Over the past couple of years I have gone from Apple (NASDAQ:AAPL) bull, owning shares in the tech giant, to a disconcerted shareholder, to where I am now, unsure of why anyone would actually want to own this company. The transition was simple; I believed Apple's growth prospects touted by analysts and that its days of growth weren't over. In fact, analysts (and I) were wrong and Apple's days of anything more than incremental growth are over and the stock now is priced exactly where it should be, or perhaps even a bit too high. In this article, I'll take a look at why I think Apple shareholders are desperately clinging to hope that the company will return to growth and why I think that isn't going to happen.
A gripe that I've had in the past is that Apple stubbornly clings to its tiny, outdated design for its biggest seller, the iPhone. While the iPhone was a groundbreaking product at its launch, it has become stale in the years since. It is still a great seller but it is ceding share to Android alternatives such as the Galaxy offering from Samsung (OTC:SSNGY), in particular. Apple has obstinately repelled obvious consumer taste shifts towards larger phones because it thinks people will buy what it tells them to buy. Unlike most companies, Apple isn't interested in what consumers want; it will make something and then assume people will buy it. That worked for a very long time but the last few quarters have proven that it doesn't work anymore; competition is simply too stiff and Apple has failed to adapt.
Here We Go Again
At various times in the past Apple has speculated to have been working on larger iPhones to address the very concern I just raised. However, those speculations have thus far proved groundless. Once again, Apple is reportedly working on a larger iPhone in order to compete with offerings from Android OEMs that are eating Apple's lunch in terms of smartphone market share. Color me skeptical as I'll believe it when I see it but let's assume for a minute that this report, unlike all the others in the past, is actually true. Why has it taken Apple so long to get off of its mindless support for a tiny phone that people have clearly been moving away from for a least a couple of years now? This move smells of desperation to me as Apple knows it is ceding market share and must try to do something, anything, to stop the bleeding.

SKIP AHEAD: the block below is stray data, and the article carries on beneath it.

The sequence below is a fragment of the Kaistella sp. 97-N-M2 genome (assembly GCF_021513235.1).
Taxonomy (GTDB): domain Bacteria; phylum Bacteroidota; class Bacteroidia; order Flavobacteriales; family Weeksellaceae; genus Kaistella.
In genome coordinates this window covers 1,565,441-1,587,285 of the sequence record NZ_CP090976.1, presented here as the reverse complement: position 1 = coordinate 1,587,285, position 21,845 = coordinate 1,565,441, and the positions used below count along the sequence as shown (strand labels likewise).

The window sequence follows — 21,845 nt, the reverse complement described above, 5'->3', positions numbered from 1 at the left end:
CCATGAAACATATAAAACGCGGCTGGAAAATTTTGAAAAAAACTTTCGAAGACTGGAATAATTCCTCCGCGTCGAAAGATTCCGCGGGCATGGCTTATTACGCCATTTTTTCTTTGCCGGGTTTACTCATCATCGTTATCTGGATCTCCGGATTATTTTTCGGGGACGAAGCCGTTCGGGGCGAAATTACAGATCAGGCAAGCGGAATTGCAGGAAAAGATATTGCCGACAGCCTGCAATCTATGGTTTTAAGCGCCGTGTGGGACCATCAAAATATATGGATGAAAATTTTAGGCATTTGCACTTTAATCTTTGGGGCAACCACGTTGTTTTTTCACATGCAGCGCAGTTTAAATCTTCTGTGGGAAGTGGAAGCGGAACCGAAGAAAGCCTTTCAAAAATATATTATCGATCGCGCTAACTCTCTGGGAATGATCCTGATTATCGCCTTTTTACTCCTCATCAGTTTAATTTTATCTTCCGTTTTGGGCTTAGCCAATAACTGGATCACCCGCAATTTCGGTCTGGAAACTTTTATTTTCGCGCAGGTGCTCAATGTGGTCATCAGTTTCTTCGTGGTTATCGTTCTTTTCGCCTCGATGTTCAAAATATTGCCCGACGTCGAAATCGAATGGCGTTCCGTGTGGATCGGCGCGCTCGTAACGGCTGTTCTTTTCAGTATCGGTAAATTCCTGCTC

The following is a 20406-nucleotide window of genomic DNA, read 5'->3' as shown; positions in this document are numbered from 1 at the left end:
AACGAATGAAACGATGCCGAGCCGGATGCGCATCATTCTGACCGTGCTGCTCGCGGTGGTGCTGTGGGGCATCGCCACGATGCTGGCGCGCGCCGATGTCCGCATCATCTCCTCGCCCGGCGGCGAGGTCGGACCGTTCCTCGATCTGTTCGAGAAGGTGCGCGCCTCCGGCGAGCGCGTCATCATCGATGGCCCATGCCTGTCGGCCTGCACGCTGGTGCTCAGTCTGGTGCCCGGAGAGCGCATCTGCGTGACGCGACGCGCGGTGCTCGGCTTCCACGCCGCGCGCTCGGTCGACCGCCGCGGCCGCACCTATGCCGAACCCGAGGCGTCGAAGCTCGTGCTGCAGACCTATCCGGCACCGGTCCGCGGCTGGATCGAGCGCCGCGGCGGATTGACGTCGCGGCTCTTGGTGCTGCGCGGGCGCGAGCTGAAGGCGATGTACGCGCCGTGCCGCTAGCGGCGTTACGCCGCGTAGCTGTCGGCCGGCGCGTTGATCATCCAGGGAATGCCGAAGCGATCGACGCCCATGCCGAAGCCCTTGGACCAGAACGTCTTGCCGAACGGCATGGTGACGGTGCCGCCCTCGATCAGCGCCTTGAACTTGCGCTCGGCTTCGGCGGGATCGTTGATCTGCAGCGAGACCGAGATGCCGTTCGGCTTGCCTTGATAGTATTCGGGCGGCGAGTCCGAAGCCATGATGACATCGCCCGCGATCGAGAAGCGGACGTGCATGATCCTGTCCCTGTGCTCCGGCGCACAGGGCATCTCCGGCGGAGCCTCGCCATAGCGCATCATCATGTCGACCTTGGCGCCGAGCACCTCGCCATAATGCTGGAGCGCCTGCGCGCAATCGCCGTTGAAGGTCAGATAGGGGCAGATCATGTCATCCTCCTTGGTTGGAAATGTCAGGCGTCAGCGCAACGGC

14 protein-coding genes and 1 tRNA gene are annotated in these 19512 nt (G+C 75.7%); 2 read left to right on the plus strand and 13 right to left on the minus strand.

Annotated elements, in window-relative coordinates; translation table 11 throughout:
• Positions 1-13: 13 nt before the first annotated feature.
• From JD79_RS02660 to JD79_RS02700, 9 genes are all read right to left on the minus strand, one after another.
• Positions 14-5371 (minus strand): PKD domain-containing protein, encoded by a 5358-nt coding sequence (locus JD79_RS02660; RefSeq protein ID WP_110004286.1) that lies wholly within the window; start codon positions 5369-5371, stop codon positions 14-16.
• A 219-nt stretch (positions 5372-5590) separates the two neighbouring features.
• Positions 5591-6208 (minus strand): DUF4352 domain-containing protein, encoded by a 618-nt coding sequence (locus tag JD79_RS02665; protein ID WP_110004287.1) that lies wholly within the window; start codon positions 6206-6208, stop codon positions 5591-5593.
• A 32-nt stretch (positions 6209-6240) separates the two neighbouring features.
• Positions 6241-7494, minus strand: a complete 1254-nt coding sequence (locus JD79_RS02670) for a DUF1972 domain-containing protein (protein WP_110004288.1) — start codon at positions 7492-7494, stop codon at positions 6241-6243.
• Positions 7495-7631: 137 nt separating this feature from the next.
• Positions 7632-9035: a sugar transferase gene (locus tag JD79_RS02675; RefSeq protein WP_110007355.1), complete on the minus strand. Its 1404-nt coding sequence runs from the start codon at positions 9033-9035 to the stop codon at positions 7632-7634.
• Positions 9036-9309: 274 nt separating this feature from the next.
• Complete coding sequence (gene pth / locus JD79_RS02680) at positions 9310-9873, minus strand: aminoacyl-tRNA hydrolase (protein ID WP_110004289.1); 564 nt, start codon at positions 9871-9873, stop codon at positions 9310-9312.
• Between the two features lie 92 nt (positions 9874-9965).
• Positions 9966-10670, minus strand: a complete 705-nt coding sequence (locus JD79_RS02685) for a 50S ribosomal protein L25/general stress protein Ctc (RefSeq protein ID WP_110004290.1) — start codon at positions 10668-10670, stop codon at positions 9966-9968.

I know the first thing defenders will say is that Apple is still selling tens of millions of iPhones each quarter and that is true. However, I would suggest that even selling 40 million iPhone per quarter, which Apple isn't close to doing right now, likely isn't enough to justify its nearly $500 billion valuation. Let's face it: Apple is a smartphone seller (56% of last quarter's revenues) with a couple of side businesses including computers and tablets. That means that the most important thing to watch in terms of valuing Apple is its share in the phone market and the margins and pricing power it enjoys therein. With margins and pricing power eroding for several quarters now and market share continuously relinquished to Samsung and others, what is left to like here? You've got a gigantic, stubborn, slow-to-react phone seller that has declining pricing power, margins and market share. Making a larger iPhone, if it actually happens this time, is a move of desperation and one that is at least two years too late. Apple's competitive advantage it used to enjoy is gone and simply making the phone bigger at this point is likely not going to make a material difference to consumers when there are so many other choices in the marketplace now. Apple took its sweet time adapting and it is paying the price for that complacency.
Barron's Is Delusional
In a move that reminds me of the $1,000+ price target days of Apple, Barron's has published a pie-in-the-sky piece on how Apple is going to $635 on a "second-half sales bonanza" that is fueled by upgrades based upon the iPhone 6 and its allegedly larger screens. Barron's reasons that the percentage of installed base users that upgrade to the 6 will jump from the recent trend of 9% or so to 12% to 14%. Consider that for a moment; Apple's installed user base is roughly 260 million so an incremental upgrade conversion of 3% to 5% is an additional 7.8 to 13 million phones that must be sold for Barron's scenario to play out. And that doesn't even include the 23+ million phones that must be sold in order to simply maintain the 9% upgrade cycle norm. Will 30 to 40 million current iPhone users want to upgrade to the 6 when it comes out? I seriously doubt it as history suggests those numbers are far, far too high to be realistic. I think something like 25 million is more likely and when that happens, the stock will trade down again, just like it has with the last few earnings misses.